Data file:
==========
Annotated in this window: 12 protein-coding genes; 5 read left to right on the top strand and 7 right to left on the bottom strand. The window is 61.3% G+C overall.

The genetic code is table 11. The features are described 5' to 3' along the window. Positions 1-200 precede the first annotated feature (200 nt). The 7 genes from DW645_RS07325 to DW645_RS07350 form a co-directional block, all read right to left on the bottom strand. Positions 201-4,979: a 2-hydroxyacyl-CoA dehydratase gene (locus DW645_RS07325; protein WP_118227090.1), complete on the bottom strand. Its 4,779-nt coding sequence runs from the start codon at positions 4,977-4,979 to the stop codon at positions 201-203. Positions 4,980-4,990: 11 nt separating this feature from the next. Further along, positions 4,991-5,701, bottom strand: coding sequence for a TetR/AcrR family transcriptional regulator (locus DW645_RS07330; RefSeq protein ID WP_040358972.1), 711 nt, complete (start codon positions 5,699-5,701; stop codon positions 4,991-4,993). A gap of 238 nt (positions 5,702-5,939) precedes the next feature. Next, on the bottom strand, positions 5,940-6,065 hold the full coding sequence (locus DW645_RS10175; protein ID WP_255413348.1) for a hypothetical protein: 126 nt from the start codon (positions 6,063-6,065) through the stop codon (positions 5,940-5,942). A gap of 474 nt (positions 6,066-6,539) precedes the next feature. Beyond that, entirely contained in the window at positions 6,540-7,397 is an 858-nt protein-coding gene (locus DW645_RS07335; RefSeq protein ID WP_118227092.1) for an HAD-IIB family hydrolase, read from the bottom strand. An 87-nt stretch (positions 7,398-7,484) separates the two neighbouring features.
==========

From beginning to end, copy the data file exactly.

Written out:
Annotated in this window: 12 protein-coding genes; 5 read left to right on the top strand and 7 right to left on the bottom strand. The window is 61.3% G+C overall.

The genetic code is table 11. The features are described 5' to 3' along the window. Positions 1-200 precede the first annotated feature (200 nt). The 7 genes from DW645_RS07325 to DW645_RS07350 form a co-directional block, all read right to left on the bottom strand. Positions 201-4,979: a 2-hydroxyacyl-CoA dehydratase gene (locus DW645_RS07325; protein WP_118227090.1), complete on the bottom strand. Its 4,779-nt coding sequence runs from the start codon at positions 4,977-4,979 to the stop codon at positions 201-203. Positions 4,980-4,990: 11 nt separating this feature from the next. Further along, positions 4,991-5,701, bottom strand: coding sequence for a TetR/AcrR family transcriptional regulator (locus DW645_RS07330; RefSeq protein ID WP_040358972.1), 711 nt, complete (start codon positions 5,699-5,701; stop codon positions 4,991-4,993). A gap of 238 nt (positions 5,702-5,939) precedes the next feature. Next, on the bottom strand, positions 5,940-6,065 hold the full coding sequence (locus DW645_RS10175; protein ID WP_255413348.1) for a hypothetical protein: 126 nt from the start codon (positions 6,063-6,065) through the stop codon (positions 5,940-5,942). A gap of 474 nt (positions 6,066-6,539) precedes the next feature. Beyond that, entirely contained in the window at positions 6,540-7,397 is an 858-nt protein-coding gene (locus DW645_RS07335; RefSeq protein ID WP_118227092.1) for an HAD-IIB family hydrolase, read from the bottom strand. An 87-nt stretch (positions 7,398-7,484) separates the two neighbouring features.